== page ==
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The role of ICTs in risk communication in Asia Pacific

Article Index
The role of ICTs in risk communication in Asia Pacific
Risk communication
Long-term programmes for ICT use in risk management
Use of ICTs in risk communication about impending disasters
Use of ICTs in risk communication during crises
Recommendations and conclusion

Long-term programmes for ICT use in risk management

Long-term planning is crucial to effective management of public health and natural disaster mitigation efforts. In the preparedness phase, emergency managers develop plans of action to be carried out when the disaster strikes. Common preparedness measures include proper maintenance and training of emergency services, development and exercise of emergency population warning methods combined with emergency shelters and evacuation plans, stockpiling of supplies and equipment, and development and practice of multi-agency coordination. Traditional media such as television and radio, as well as modern ICTs like Internet and e-mail, can be used in these disaster preparedness activities.

Mathew (2005) highlighted the strategic role of ICT in managing disasters and public health emergencies, suggesting that effective health response to disasters will depend on three important prongs of action: (a) long-term disaster preparedness, (b) emergency relief and (c) management of disasters. He proposed that work in these three critical areas may be facilitated by communication and space technologies, especially the Internet and remote sensing satellites. Matthew presented a model that manages disasters through the Health and Disaster Information Network that operates in coordination with Internet community centres. 'The Model for Public Health Management of Disasters for South Asia' deploys ICT in a strategic manner to meet the unique and urgent requirements of personnel involved in disaster management. The infrastructure proposed is intended to serve governments, non-governmental organizations and institutions working in the areas of disaster and emergency medicine. The creation of such an infrastructure is intended to provide connectivity to support the rapid transfer of data, information and knowledge from senior government officials to grassroots organizations, as well as across national borders to other concerned organizations in the South Asian countries.

Mathew (2005) also presented a case study of the statewide ICT network for disaster management established by the Government of Maharashtra in April 2000, as part of the Maharashtra Emergency Earthquake Rehabilitation Programme following the Latur earthquake that left more than 10,000 people dead and 200,000 homes destroyed. The main role of the network is to facilitate and provide a rapid flow of information, online connectivity, response planning, and control and monitoring of the situation in disaster areas. The network comprises an emergency operations centre, a central control room, an alternative central control room, control rooms at each of the six divisional headquarters of the state and district control rooms at each of the 32 districts. The network is connected via VSAT telecommunication links. It is designed to provide data, voice and video teleconferencing facilities. All sub-districts in the state are linked through a VHF wireless network with nodes located at the district control rooms. The case shows that ICT has an important role in disaster preparedness, response, and coordination and control.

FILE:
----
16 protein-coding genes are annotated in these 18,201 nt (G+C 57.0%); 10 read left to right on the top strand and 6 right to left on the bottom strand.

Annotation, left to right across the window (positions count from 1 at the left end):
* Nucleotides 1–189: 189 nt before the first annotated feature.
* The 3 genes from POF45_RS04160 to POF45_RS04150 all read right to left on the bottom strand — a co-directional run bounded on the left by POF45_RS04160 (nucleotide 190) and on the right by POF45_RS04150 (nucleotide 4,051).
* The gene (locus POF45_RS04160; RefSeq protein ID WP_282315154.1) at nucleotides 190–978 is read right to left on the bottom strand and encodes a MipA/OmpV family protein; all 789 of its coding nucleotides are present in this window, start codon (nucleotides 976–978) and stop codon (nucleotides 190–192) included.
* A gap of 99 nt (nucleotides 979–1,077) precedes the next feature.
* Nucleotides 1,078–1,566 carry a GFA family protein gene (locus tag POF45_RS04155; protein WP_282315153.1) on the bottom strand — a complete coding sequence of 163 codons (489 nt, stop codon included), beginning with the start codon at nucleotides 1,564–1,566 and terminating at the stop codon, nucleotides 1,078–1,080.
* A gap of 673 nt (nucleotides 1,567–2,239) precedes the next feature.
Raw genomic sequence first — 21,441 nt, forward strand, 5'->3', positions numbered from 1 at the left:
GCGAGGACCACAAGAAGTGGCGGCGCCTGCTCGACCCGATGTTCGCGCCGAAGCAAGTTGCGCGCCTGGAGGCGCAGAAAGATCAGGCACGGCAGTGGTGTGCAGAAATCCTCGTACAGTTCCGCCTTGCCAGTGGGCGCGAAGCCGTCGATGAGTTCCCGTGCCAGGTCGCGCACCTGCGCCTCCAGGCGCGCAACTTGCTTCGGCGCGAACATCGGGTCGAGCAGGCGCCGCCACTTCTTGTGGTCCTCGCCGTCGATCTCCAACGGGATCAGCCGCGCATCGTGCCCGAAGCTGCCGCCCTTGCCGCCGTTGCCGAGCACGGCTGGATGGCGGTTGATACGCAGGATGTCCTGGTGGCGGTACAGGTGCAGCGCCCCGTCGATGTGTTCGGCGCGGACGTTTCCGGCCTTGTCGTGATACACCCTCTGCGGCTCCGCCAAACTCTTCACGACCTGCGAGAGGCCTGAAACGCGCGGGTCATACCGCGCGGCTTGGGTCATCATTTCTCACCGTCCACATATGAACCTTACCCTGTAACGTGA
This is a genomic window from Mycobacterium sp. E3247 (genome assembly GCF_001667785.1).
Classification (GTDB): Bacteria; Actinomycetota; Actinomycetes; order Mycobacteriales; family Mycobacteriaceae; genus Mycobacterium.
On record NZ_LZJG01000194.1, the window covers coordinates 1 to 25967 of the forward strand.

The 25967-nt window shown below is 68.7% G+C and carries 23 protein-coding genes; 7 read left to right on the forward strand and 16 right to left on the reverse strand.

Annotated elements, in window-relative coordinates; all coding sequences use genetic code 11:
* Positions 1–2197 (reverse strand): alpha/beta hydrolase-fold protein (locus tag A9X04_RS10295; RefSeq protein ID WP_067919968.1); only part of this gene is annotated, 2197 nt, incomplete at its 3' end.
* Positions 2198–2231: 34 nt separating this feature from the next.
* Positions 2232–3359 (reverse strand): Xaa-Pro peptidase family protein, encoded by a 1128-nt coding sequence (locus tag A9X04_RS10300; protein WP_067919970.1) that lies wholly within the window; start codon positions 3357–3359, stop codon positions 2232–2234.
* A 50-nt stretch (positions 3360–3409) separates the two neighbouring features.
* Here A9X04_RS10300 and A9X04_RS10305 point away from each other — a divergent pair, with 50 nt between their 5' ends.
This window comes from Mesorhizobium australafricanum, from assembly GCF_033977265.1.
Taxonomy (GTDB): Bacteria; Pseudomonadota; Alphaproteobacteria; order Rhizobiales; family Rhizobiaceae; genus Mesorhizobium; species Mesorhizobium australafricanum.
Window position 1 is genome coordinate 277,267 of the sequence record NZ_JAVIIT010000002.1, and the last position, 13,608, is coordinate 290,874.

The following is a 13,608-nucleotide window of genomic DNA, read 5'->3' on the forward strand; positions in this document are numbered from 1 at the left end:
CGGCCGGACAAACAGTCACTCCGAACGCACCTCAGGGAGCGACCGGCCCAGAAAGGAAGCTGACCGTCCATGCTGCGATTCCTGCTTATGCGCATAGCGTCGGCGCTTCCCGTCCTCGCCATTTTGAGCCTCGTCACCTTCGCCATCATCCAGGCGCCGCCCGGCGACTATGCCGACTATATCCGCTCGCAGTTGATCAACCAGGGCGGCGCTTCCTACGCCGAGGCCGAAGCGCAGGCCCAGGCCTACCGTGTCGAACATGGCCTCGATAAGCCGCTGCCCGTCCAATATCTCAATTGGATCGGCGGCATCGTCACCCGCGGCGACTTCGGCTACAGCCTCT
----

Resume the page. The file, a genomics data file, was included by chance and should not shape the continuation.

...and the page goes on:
SOPAC: Another example of ICT use in long-term risk management is the South Pacific Applied Geoscience Commission (SOPAC) project which seeks to ensure vulnerability reduction in the Pacific Island Countries through the development of an integrated planning and management system. A key component of the project is GeoCMS, a Content Management System which facilitates the collection and sharing of geographical data among the stakeholders in the project. This was developed using two existing Free and Open Source Software (FOSS) based applications, MapServer and Tikiwiki. This system has made it possible for the Pacific Island states to publish their geographical data on the Internet and to receive contributions from all over the world. Countries involved in this project include Cook Islands, Federated States of Micronesia, Fiji, Kiribati, Marshall Islands, Nauru, Niue, Palau, Papua New Guinea, Samoa, Solomon Islands, Tonga, Tuvalu and Vanuatu (Nah 2005).